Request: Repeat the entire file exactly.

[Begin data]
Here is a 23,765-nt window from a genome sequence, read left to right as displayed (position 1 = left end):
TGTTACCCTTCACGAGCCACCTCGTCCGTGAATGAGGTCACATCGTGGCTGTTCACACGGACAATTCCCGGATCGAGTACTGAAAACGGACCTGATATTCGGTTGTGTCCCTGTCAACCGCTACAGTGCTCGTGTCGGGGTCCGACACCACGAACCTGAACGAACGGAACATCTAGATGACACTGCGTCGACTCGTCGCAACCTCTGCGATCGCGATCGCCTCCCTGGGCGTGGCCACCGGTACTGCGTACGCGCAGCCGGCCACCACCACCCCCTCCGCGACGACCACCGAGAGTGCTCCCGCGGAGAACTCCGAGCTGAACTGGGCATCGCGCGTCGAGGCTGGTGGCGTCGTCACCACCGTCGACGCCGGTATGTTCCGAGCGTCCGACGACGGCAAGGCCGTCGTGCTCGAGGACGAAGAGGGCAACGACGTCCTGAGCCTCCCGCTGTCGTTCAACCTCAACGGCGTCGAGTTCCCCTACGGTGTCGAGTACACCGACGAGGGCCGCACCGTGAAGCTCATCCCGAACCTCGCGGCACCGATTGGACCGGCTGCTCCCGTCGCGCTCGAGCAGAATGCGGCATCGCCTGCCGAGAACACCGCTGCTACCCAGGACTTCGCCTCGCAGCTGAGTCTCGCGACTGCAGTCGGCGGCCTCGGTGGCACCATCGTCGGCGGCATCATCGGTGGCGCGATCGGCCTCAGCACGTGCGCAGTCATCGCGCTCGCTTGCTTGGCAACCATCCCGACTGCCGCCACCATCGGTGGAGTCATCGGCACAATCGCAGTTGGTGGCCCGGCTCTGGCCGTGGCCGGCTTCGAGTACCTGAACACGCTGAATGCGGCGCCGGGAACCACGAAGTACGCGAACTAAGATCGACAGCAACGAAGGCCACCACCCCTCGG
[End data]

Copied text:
Here is a 23,765-nt window from a genome sequence, read left to right as displayed (position 1 = left end):
TGTTACCCTTCACGAGCCACCTCGTCCGTGAATGAGGTCACATCGTGGCTGTTCACACGGACAATTCCCGGATCGAGTACTGAAAACGGACCTGATATTCGGTTGTGTCCCTGTCAACCGCTACAGTGCTCGTGTCGGGGTCCGACACCACGAACCTGAACGAACGGAACATCTAGATGACACTGCGTCGACTCGTCGCAACCTCTGCGATCGCGATCGCCTCCCTGGGCGTGGCCACCGGTACTGCGTACGCGCAGCCGGCCACCACCACCCCCTCCGCGACGACCACCGAGAGTGCTCCCGCGGAGAACTCCGAGCTGAACTGGGCATCGCGCGTCGAGGCTGGTGGCGTCGTCACCACCGTCGACGCCGGTATGTTCCGAGCGTCCGACGACGGCAAGGCCGTCGTGCTCGAGGACGAAGAGGGCAACGACGTCCTGAGCCTCCCGCTGTCGTTCAACCTCAACGGCGTCGAGTTCCCCTACGGTGTCGAGTACACCGACGAGGGCCGCACCGTGAAGCTCATCCCGAACCTCGCGGCACCGATTGGACCGGCTGCTCCCGTCGCGCTCGAGCAGAATGCGGCATCGCCTGCCGAGAACACCGCTGCTACCCAGGACTTCGCCTCGCAGCTGAGTCTCGCGACTGCAGTCGGCGGCCTCGGTGGCACCATCGTCGGCGGCATCATCGGTGGCGCGATCGGCCTCAGCACGTGCGCAGTCATCGCGCTCGCTTGCTTGGCAACCATCCCGACTGCCGCCACCATCGGTGGAGTCATCGGCACAATCGCAGTTGGTGGCCCGGCTCTGGCCGTGGCCGGCTTCGAGTACCTGAACACGCTGAATGCGGCGCCGGGAACCACGAAGTACGCGAACTAAGATCGACAGCAACGAAGGCCACCACCCCTCGG